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Adding bitterness to already brewed beer

Discussion in 'Homebrewing' started by homebrew311, Jan 26, 2013.

  1. homebrew311

    homebrew311 Advocate (550) Illinois May 19, 2008

    So I screwed up. Brewed up a big barleywine (King Henry clone) last week, and I bought all of the ingredients way ahead of time. When it came to brew day, for whatever reason, I grabbed only one oz of the bittering hops and one ounce of the aroma hops from the freezer when the recipe called for two. Well today I realized I still had an oz of each (Shit!) in the freezer. I was shooting for 50 IBUs and upon this realization, my brew is at 25 IBUs. I am fearing that this will be a sugary sweet mess. I'm fine with my beer being under 50 IBUs, but just wondering if anyone has had success adding bitterness via hop tea. I know dry hopping probably won't achieve what I'm going for. Suggestions are welcome.
     
  2. homebrew311

    homebrew311 Advocate (550) Illinois May 19, 2008

    I found the product isohop which I am considering trying out. Anyone have experience with it?
     
  3. TheMonkfish

    TheMonkfish Initiate (0) Chad Jan 8, 2012

    I'm guessing that a Randall would not suit the bill. Any isomerized alpha acid solution should get you there - at this point it's probably a matter of finding the right "dosage" for your finished beer volume that will get you close to the desired IBUs. I know that the syringes they sell on some of the homebrewing sites are pretty small doses, so I imagine you could get pretty close.

    As for screwing up, yep - I've forgotten to take FG readings in both of my last two batches! Been there.

    Godspeed!
     
  4. LostTraveler

    LostTraveler Savant (375) Maine Oct 28, 2011

  5. VikeMan

    VikeMan Advocate (740) Pennsylvania Jul 12, 2009

    If you are looking to basically double your IBUs by using the hops you have left, a hop tea might not cut it. You would have to boil the remaining hops for a long time in a large volume of water to extract, isomerize, and dissolve enough alpha acids. And then you'd be seriously diluting your beer.

    And don't be fooled by a calculator telling you you can get 'X' number of IBUs by boiling your hops in a quart (or some other small volume) of water/wort. IBUs are relative to the volume the beer. So for example, 50 IBUs in a quart would become about 2.4 IBUs when that quart is dumped into a 5 gallons of beer. Also, when dealing with relatively large amounts of hops in very small amounts of wort, the mechanics of extraction/isomerization/dissolution of the AA's becomes less efficient, so you're very likley to get less than what the calculator tells you, even before taking dilution into account.
     
  6. scurvy311

    scurvy311 Savant (355) Louisiana Dec 3, 2005

    What about hopshot from northern brewer? Could you boil the aproprite amount of the contents of a hopshot syringe in a quart of water for a period of time and add that to the fermenter? I don't know. I'm asking.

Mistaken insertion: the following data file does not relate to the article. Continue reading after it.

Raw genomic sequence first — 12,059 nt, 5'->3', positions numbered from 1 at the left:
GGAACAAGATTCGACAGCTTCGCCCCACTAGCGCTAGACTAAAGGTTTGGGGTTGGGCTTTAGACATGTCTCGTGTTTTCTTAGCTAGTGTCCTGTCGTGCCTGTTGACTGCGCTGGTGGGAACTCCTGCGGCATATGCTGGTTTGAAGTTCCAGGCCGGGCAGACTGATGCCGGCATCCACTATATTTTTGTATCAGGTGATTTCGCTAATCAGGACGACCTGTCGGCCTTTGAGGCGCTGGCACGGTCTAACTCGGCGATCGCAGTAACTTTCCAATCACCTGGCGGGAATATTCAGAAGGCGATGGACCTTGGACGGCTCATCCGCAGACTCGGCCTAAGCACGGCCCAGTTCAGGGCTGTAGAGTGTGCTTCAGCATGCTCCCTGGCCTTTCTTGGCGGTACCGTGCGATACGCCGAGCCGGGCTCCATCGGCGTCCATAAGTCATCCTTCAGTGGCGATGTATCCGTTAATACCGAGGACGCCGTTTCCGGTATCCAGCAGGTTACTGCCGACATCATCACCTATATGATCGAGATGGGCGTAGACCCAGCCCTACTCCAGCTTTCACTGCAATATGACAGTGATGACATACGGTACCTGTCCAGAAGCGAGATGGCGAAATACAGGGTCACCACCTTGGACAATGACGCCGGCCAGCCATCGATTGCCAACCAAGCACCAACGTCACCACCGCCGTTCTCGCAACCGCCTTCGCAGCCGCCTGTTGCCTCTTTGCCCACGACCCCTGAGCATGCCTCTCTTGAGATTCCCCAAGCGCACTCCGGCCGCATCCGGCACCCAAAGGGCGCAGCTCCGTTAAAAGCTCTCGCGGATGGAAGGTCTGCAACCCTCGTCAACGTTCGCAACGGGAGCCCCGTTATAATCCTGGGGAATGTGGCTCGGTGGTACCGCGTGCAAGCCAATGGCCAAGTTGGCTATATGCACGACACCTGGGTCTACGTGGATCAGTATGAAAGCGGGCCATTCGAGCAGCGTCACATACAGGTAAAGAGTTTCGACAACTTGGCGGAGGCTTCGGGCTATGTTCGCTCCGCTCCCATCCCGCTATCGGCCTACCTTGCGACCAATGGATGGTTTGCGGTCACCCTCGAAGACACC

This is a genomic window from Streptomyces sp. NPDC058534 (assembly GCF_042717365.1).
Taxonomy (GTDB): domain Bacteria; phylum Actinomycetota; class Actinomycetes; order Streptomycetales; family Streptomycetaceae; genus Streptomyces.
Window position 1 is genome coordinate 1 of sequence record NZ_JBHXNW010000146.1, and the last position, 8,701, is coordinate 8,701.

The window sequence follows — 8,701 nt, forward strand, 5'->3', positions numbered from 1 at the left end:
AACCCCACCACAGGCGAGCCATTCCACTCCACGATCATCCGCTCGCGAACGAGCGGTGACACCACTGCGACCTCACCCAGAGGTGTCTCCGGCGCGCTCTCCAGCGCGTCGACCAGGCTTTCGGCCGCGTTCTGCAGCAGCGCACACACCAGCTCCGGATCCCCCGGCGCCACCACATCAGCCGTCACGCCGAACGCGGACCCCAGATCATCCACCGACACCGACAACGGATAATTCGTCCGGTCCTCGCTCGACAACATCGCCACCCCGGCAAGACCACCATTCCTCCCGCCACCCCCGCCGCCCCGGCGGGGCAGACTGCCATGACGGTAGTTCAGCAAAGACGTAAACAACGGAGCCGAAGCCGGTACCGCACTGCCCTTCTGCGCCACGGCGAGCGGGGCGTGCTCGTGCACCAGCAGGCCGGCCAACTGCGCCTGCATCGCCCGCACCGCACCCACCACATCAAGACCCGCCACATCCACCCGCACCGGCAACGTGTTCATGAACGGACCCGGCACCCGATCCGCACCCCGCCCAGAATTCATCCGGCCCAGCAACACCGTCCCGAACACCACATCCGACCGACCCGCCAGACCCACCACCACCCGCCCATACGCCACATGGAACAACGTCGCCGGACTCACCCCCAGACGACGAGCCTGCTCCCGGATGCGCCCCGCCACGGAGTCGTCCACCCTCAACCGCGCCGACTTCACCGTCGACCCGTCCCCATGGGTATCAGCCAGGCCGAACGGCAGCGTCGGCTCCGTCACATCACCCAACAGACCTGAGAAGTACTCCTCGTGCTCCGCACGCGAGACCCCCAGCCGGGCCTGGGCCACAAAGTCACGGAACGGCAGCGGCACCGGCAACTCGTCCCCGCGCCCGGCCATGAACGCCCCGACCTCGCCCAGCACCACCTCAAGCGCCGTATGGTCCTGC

7. billandsuz

    billandsuz Savant (390) New York Sep 1, 2004

    if you boiled half of your hops you won't get half the bitterness. the ratio of hops boiled to bitterness extracted is not linear. so you won't have the 50 IBUs you were expecting, but likely wont be 25 IBUs either.

    yes, your barleywine wont be balanced, though its not like a barleywine is a perfect balance of hops and malt anyway. i do not think there is very much that can be done without causing more problems than benefit. bottle it, let it sit forever and a day.
    you wont make the same mistake twice though!
     
  8. VikeMan

    VikeMan Advocate (740) Pennsylvania Jul 12, 2009

    Technically true. But on the scale we're talking about, i.e. a couple of ounces in a (presumably) 5 gallon batch, and nowhere near the high IBU range where the formulas start to break down, it will be pretty close to linear.
     
  9. It still needs to be isomerized, just like hops.
     
  10. VikeMan

    VikeMan Advocate (740) Pennsylvania Jul 12, 2009

  11. peter831

    peter831 Zealot (95) California Dec 2, 2012

    Went through this a while back, used the morebeer iso and it made the beer better,

    http://beeradvocate.com/community/threads/using-hop-extract-post-fermentation.52886/#post-728626

    used it twice actually, once for an ipa and other time for an imperial red, finally tossed the ipa, drank most of it but found if I am only drinking one beer a day it was not going to be mine, but I still have 4 gal of the red in a keg, wife will not drink it any longer. My son thinks its okay, so i fill boomers for him when he visits.

    but you cant make a silk purse out of a sows ear or something like that, adding $20 to to cost of a batch to make it less than bad is not worth it in my opinion.

    finally brewed a great ipa two weeks ago, yipee. Dealt with one of the underlining issues, my water. Very hard and the pH was way high, way to much bicarb. Used food grade phos acid.